Nelson groups pitch council for grants

Seven community groups made presentations to Nelson city council on Monday, asking for their annual grant from the city.

Seven community groups made presentations to Nelson city council on Monday, asking for their annual grant from the city.

The city gives annual funding to organizations that either occupy city-owned building or are committees of council. Combined, the funding to these groups is about 3.5 per cent of the city’s total operational budget of$16 million.

The Nelson and District Arts Council requested $5,000 this year, double the amount it received last year. The city contributes about ten per cent of the arts council’s funding. The organization runs Artwalk and administers artist grants provided by the Columbia Kootenay Cultural Alliance.

Touchstones Nelson requested $225,000, which would be a 0.9 per cent increase over last year’s grant of $223,000. The city’s grant provides 55 per cent of Touchstones’ funding and executive director Leah Best reported that the city’s portion goes to annual increases for fixed expenses utilities, maintenance contracts,taxes, and inflation (1.4 per cent) plus a salary increase for staff (not management).

The Chamber of Commerce visitor centre requested $76,000, the same as the group has received each year since 2007. This amounts to about two-thirds of the visitor centre’s income. Executive director Tom Thomson reported that the centre ran a loss of $19,000 in 2015, and attributed this to Hall St. construction which limited access to the centre in the midst of tourist season.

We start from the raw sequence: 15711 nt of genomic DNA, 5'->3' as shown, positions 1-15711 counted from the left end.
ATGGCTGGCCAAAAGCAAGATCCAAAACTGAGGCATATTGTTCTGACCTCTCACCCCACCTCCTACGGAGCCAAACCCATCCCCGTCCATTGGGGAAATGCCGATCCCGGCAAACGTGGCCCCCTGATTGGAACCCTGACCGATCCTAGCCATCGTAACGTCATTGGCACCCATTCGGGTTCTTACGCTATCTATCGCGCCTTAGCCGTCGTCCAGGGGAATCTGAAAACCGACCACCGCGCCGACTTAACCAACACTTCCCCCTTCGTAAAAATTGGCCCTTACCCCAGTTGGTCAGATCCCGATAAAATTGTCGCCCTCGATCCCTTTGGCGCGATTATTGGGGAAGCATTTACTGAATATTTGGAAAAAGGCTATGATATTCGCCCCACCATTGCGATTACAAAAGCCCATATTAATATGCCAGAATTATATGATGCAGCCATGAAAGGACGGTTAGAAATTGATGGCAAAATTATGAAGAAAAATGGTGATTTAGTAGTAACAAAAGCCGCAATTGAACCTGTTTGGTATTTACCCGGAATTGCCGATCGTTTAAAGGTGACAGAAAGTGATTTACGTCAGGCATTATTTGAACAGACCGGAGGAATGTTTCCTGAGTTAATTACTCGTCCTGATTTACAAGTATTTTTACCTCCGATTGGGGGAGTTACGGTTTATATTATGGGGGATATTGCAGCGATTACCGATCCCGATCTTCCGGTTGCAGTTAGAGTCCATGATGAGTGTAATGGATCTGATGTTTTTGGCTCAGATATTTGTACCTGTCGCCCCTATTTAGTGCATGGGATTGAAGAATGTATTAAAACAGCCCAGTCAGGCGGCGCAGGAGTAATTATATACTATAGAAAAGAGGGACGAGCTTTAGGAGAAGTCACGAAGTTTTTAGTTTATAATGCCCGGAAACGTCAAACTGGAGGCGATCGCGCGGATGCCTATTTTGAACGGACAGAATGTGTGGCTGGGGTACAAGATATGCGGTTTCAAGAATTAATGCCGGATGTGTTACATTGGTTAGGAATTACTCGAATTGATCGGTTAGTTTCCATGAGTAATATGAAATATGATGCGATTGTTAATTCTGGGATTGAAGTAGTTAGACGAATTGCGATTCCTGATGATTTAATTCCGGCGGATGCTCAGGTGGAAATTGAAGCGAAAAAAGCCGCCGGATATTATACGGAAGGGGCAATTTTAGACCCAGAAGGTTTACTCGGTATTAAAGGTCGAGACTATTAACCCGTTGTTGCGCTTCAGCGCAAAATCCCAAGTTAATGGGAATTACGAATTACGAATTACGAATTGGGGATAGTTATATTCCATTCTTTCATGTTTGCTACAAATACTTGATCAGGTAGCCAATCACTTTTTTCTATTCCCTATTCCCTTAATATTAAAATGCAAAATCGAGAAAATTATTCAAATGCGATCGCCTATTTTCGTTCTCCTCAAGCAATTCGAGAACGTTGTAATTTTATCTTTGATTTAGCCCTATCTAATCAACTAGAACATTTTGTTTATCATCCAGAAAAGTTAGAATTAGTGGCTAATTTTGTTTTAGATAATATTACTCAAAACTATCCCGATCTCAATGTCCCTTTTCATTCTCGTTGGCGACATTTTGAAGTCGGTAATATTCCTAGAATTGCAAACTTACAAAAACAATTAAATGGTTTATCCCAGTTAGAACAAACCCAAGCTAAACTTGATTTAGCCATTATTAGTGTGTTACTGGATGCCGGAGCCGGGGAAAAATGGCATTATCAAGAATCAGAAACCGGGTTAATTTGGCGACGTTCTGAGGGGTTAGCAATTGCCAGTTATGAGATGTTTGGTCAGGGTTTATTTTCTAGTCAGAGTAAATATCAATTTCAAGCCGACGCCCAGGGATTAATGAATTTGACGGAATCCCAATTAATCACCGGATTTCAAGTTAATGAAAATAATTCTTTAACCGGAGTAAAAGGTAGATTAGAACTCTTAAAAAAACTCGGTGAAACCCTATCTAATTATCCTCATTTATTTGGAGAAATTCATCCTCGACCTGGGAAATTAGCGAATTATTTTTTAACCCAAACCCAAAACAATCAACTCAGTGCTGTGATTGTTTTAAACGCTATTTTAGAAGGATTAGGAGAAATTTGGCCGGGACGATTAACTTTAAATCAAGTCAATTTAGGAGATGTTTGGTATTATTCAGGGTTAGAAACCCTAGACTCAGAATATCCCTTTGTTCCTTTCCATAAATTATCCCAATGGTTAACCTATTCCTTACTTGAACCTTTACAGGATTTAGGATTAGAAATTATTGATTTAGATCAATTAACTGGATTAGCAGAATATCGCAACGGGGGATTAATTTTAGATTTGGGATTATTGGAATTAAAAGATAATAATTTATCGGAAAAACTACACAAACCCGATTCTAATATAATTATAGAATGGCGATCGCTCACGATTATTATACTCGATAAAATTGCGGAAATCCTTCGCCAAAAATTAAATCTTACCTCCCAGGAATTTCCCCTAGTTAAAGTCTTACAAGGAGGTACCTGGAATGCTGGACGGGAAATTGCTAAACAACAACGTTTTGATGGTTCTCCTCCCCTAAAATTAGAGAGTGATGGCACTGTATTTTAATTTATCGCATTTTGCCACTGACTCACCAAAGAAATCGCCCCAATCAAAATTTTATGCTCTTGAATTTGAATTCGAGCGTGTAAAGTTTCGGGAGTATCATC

The Cultural Development Committee, which is funded entirely by the city, received $40,000 last year and requested $41,150 this year, a 2.8 per cent increase.

The Nelson Regional Sports Council requested $75,000, an increase from last year’s grant of $55,000, to fund the hiring of a part time executive director and cover inflation. City funding provides about 30 per cent of the sports council’s income. The group runs the arena and other sports facilities in the Civic Centre. Group representative Steve Kobs reported declining use of the Civic ice surface puts the future of the sports council and the arena itself in jeopardy. The Star will be publishing a separate story on this issue.

The Nelson and Area Economic Development Partnership requested $100,000, the same as last year. The partnership is funded entirely by the city and Regional District of Central Kootenay, with the city’s contribution amounting to about 63 per cent of the total.

The Capitol Theatre requested $67,500, the same as last year. This amounts to about 14 per cent of the Capitol’s funding. Executive director Stephanie Fischer said city funding pays for building maintenance, utilities,wages, lower ticket prices and lower rental rates. She said the theatre’s deficit has been reduced from $53,000 in 2012 to $9,742 in 2014 and $4,100 in 2015.

Decisions about these requests will be made during the council’s ongoing budget deliberations this spring.

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